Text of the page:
Rio de Janeiro, Brazil – Para-equestrian dressage competition got underway Sunday at the 2016 Rio Paralympic Games. Twenty-seven Grade III and Ib competitors representing 24 countries took to the main arena at the Deodoro Equestrian Center to perform the Team test, the first of two tests in team competition. Angela Peavy (Grade III) and Sydney Collier (Grade Ib) got the U.S. team off to a solid start, putting the U.S. provisionally into third place among the 14 nations, following day one of team competition. Five nations turned in one of their four Team test scores, while another three will not see their first athletes until tomorrow. Leading the team standings currently is France, while Denmark sits in second place. Both countries posted three of their four Team test scores.
U.S. Chef d’Equipe Kai Handt is pleased with how well the team is coming together, “We have an excellent team of strong riders here in Rio. We have some very young riders who started in this sport a few years ago, and they have been growing together, working and supporting each other. They are all at a good place mentally and are showcasing good readiness for this level of competition. We will see what the next couple of days brings. These are the best horses and riders in the world and the competition is going to be tough. We have an outstanding support team behind these riders that has been working tirelessly to take care of us and the horses. We are very grateful to the Team USA sponsors who have made all of this possible and to the organizing committee and officials – this is a superb venue.”
The Grade III Team test commenced the competition in the morning session with 16 athletes representing 13 nations. Pathfinding for the U.S. was first-time Paralympian Peavy (Avon, Conn. and Wellington, Fla.) riding Heather Blitz and Rebecca Reno’s Lancelot Warrior, a 2002 Hanoverian gelding. The pair produced a notably consistent and accurate test that featured a fluid and precise canter tour to earn a score of 68.974%, placing them sixth in the class.
“I was very pleased with my ride,” said Peavy. “My horse really poured his heart out – he was focused on his job and I felt like we had great connection. It was such an incredible atmosphere to be in with so many spectators.”
Looking forward to the Individual test on Tuesday, Peavy said she plans to, “Keep doing what I’ve been doing. Today we came out and put our all into it and that’s what we want to do again – ride another smooth and accurate test.”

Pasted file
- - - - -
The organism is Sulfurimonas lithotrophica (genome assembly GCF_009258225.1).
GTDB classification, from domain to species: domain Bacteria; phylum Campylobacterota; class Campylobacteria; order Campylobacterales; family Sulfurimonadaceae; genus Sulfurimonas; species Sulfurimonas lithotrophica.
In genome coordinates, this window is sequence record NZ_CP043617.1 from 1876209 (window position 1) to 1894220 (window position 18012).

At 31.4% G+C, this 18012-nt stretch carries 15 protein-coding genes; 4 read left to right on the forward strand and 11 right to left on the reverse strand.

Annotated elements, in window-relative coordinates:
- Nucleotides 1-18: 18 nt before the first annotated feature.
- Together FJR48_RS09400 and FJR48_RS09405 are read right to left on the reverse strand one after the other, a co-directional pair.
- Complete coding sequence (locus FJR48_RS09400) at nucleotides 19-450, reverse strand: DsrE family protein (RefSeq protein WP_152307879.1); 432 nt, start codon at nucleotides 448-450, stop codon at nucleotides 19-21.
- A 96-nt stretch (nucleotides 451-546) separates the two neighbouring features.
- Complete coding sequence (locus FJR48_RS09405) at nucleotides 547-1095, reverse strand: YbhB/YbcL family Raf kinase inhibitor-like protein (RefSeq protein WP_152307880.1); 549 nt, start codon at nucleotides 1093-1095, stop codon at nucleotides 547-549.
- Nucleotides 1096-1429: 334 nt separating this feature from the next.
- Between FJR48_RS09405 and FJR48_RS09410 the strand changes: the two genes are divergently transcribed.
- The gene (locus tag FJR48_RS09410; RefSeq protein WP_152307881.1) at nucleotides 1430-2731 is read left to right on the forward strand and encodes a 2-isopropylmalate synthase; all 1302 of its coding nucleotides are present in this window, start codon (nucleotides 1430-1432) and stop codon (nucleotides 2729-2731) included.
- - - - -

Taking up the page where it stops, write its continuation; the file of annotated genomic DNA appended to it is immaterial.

Speaking to her first-time Paralympic experience thus far, she commented “It’s been a great experience. We have a very close team and are all very supportive of each other. All of the accommodations for the athletes in the village and the horses at the venue are very nice. It is a nerve racking and exciting event to be at, but when I got on Lance today and it was just me and him, I was able to totally focus on him and our performance. I am so thankful to everyone who has been supporting me, especially my parents, trainer Heather, and groom Alex.”
The afternoon session saw 11 athletes from 11 nations in the Grade Ib Team test. Representing the U.S. was the youngest athlete in the field, Collier (Ann Arbor, Mich.), competing in her first Paralympics with Wesley Dunham’s 2003 Oldenburg mare Western Rose. In the impressive atmosphere and heat of the afternoon, Collier was able to deliver a clean test, scoring 66.440% and placing ninth in the class.
“I was really happy with the test,” said Collier. “For this being my first time riding in the Paralympics, it was really great. Rosie was such a good horse and we really nailed our geometry today. I am really looking forward to what the future holds [this week]. I am so lucky to be with amazing teammates; I couldn’t make it without them. They really are my rock and we are a super strong team.”
Team tests will continue on Monday with Grades Ia and IV. Riding in Grade Ia, Margaret McIntosh will compete for the U.S. Team, while Roxanne Trunnell will represent the country as an individual.
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